Van Dyk showcases technology center at WasteExpo 2019

Van Dyk showcases technology center at WasteExpo 2019

Test center features simulation system with two processing lines and receiving and storage facility for customers.

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Stamford, Connecticut-based Van Dyk Recycling Solutions is discussing the opening of its newly operational test center, Norwalk, Connecticut, at WasteExpo. The material test facility features a 18,000-square-foot simulation system with two processing lines capable of replicating in-plant operations and an 18,000-square-foot receiving and storage facility for material to be tested.

“When we began this project, we did so with a commitment to support our customers,” says Erik van Dijk, the company’s executive vice president. “The test facility assists machinery specification and purchasing decisions.”

Pieter van Dijk adds, “We took a very long-term view on this project. The technology center represents a unique facility that our customers will benefit from for a very long time. It is very much an investment in their success.”

The facility’s processing line boasts two separate infeed conveyors that feed different lines armed with four Tomra optical sorters, each with different technology, various screens, an elliptical separator and an air system.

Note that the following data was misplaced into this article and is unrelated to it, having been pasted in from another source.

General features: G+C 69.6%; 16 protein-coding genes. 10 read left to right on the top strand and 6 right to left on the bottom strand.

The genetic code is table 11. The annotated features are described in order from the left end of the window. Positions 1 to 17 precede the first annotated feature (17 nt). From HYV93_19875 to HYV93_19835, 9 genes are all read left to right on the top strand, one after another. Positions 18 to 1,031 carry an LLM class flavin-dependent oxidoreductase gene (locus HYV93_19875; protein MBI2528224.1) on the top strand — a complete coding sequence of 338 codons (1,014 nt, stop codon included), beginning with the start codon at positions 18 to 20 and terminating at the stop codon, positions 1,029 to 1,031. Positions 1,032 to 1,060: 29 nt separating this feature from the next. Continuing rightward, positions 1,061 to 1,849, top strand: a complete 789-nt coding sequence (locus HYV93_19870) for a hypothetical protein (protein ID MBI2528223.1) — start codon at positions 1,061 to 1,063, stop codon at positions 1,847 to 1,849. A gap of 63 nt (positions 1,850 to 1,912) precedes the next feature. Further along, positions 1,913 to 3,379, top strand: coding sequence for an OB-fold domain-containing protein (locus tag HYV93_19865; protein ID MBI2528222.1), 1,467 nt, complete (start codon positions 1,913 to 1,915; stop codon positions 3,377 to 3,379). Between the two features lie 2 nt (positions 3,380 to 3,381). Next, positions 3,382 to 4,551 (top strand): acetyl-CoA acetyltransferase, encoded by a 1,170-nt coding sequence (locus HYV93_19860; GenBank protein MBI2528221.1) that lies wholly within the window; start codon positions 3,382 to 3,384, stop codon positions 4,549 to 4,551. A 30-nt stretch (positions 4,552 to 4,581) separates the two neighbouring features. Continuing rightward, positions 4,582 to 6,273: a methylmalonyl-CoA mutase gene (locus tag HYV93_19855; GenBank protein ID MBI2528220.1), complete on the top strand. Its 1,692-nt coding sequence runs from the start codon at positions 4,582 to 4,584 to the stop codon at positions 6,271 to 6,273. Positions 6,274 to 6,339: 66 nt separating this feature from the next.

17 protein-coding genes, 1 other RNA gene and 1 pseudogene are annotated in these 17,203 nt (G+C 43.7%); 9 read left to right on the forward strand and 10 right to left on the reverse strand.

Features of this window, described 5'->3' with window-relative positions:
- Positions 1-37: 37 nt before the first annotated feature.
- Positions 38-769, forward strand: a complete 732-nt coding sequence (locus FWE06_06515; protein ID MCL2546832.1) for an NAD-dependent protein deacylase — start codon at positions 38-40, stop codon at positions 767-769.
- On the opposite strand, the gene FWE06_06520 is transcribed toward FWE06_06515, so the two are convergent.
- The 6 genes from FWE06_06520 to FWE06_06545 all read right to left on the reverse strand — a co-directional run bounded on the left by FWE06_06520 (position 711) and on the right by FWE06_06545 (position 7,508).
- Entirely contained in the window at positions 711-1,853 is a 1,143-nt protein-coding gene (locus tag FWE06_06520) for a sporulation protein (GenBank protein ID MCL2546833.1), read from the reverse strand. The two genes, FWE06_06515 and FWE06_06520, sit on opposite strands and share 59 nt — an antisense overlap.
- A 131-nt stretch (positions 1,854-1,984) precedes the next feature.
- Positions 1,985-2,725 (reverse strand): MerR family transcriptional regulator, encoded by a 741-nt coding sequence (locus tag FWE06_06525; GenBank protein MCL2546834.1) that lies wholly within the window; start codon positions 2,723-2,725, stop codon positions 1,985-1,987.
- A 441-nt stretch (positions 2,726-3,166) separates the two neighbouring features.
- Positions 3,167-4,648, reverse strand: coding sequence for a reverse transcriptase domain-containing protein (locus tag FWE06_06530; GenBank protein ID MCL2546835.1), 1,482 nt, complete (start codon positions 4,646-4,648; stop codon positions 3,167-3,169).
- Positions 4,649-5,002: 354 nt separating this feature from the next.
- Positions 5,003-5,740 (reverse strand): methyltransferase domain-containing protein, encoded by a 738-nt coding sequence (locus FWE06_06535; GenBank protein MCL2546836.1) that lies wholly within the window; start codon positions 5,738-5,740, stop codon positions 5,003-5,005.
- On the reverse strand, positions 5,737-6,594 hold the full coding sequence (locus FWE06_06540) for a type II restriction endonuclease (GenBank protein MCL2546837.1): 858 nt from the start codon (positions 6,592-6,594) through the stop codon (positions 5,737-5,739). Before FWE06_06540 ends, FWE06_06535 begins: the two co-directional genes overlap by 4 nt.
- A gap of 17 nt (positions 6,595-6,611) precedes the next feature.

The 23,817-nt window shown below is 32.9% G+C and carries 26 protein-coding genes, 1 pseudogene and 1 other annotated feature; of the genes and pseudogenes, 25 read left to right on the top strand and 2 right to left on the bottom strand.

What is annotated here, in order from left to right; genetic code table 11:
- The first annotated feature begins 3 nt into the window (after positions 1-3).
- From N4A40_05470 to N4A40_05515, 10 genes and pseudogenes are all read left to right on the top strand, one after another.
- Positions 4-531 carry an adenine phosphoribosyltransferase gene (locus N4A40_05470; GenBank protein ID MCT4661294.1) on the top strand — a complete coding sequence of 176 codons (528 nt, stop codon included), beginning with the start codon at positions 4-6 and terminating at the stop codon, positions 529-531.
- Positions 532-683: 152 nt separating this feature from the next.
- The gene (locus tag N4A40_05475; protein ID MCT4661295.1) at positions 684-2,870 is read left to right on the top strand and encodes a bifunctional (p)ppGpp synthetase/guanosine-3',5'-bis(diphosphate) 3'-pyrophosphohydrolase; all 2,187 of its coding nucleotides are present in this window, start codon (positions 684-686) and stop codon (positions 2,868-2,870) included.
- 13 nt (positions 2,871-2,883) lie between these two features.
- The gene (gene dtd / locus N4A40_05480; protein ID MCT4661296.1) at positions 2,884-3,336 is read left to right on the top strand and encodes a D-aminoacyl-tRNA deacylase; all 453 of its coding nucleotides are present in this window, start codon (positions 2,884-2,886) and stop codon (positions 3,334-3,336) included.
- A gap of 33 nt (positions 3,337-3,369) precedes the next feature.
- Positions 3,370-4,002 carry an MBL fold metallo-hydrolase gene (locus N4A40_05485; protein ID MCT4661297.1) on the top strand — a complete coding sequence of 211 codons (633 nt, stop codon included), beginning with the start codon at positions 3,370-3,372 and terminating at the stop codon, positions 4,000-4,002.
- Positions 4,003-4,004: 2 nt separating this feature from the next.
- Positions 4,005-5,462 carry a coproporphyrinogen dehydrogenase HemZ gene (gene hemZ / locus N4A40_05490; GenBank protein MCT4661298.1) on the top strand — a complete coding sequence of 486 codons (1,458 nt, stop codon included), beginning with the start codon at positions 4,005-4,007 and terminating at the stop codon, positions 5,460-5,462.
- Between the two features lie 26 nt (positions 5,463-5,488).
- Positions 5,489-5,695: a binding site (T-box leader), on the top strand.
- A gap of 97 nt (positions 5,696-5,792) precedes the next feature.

“This is the largest testing facility of its kind in the world,” Pieter van Dijk says. “It’s designed to allow our customers the opportunity to test any equipment configuration on their material to precisely know the results that can be achieved.”

The facility’s 18,000-square-foot receiving and storage facility “allows customers, brand owners and others wishing to conduct tests to have their material delivered to the test center,” the company says. Once materials are on site, tests can be run to demonstrate results.

Typical tests might be to understand how sorted office paper (SOP) can be made from mixed paper; the recoverability of certain consumer packaged goods packaging from the recycling stream; to validate the purity levels of PEF fuel products; to perform glass cleanup from contaminants and many other possibilities, Van Dyk says.